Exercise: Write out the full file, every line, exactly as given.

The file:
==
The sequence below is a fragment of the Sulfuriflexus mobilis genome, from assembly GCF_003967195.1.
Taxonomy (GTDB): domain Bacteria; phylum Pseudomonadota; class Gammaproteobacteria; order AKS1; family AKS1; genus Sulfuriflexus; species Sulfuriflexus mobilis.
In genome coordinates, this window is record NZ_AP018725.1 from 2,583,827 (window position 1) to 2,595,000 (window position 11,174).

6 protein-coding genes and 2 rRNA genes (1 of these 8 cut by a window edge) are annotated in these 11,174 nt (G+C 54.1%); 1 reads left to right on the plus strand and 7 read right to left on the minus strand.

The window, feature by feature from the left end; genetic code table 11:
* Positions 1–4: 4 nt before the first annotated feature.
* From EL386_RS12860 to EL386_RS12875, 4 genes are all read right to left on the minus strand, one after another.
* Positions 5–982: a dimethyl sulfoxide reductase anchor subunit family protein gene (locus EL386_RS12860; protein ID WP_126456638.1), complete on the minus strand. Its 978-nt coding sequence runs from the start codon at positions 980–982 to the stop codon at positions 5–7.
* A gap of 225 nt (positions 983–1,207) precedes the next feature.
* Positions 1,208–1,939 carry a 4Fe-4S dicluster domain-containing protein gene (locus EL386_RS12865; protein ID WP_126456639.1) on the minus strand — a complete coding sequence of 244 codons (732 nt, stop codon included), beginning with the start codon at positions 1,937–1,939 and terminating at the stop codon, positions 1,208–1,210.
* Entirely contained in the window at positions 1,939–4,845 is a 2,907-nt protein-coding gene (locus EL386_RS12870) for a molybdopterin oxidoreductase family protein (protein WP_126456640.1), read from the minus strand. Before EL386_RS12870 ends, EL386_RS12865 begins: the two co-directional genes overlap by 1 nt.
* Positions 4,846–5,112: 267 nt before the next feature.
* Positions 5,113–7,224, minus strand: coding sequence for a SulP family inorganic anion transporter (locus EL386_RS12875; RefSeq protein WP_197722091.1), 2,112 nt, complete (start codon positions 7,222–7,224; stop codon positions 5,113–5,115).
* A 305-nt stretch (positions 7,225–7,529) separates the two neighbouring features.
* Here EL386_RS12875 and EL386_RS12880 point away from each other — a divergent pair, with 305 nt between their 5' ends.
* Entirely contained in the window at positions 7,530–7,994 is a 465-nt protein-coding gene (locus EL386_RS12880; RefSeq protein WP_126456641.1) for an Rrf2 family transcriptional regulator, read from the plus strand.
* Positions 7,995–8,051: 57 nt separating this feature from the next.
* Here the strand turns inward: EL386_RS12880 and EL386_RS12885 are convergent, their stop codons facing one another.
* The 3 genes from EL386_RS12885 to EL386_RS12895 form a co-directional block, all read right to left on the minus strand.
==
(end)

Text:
The sequence below is a fragment of the Sulfuriflexus mobilis genome, from assembly GCF_003967195.1.
Taxonomy (GTDB): domain Bacteria; phylum Pseudomonadota; class Gammaproteobacteria; order AKS1; family AKS1; genus Sulfuriflexus; species Sulfuriflexus mobilis.
In genome coordinates, this window is record NZ_AP018725.1 from 2,583,827 (window position 1) to 2,595,000 (window position 11,174).

6 protein-coding genes and 2 rRNA genes (1 of these 8 cut by a window edge) are annotated in these 11,174 nt (G+C 54.1%); 1 reads left to right on the plus strand and 7 read right to left on the minus strand.

The window, feature by feature from the left end; genetic code table 11:
* Positions 1–4: 4 nt before the first annotated feature.
* From EL386_RS12860 to EL386_RS12875, 4 genes are all read right to left on the minus strand, one after another.
* Positions 5–982: a dimethyl sulfoxide reductase anchor subunit family protein gene (locus EL386_RS12860; protein ID WP_126456638.1), complete on the minus strand. Its 978-nt coding sequence runs from the start codon at positions 980–982 to the stop codon at positions 5–7.
* A gap of 225 nt (positions 983–1,207) precedes the next feature.
* Positions 1,208–1,939 carry a 4Fe-4S dicluster domain-containing protein gene (locus EL386_RS12865; protein ID WP_126456639.1) on the minus strand — a complete coding sequence of 244 codons (732 nt, stop codon included), beginning with the start codon at positions 1,937–1,939 and terminating at the stop codon, positions 1,208–1,210.
* Entirely contained in the window at positions 1,939–4,845 is a 2,907-nt protein-coding gene (locus EL386_RS12870) for a molybdopterin oxidoreductase family protein (protein WP_126456640.1), read from the minus strand. Before EL386_RS12870 ends, EL386_RS12865 begins: the two co-directional genes overlap by 1 nt.
* Positions 4,846–5,112: 267 nt before the next feature.
* Positions 5,113–7,224, minus strand: coding sequence for a SulP family inorganic anion transporter (locus EL386_RS12875; RefSeq protein WP_197722091.1), 2,112 nt, complete (start codon positions 7,222–7,224; stop codon positions 5,113–5,115).
* A 305-nt stretch (positions 7,225–7,529) separates the two neighbouring features.
* Here EL386_RS12875 and EL386_RS12880 point away from each other — a divergent pair, with 305 nt between their 5' ends.
* Entirely contained in the window at positions 7,530–7,994 is a 465-nt protein-coding gene (locus EL386_RS12880; RefSeq protein WP_126456641.1) for an Rrf2 family transcriptional regulator, read from the plus strand.
* Positions 7,995–8,051: 57 nt separating this feature from the next.
* Here the strand turns inward: EL386_RS12880 and EL386_RS12885 are convergent, their stop codons facing one another.
* The 3 genes from EL386_RS12885 to EL386_RS12895 form a co-directional block, all read right to left on the minus strand.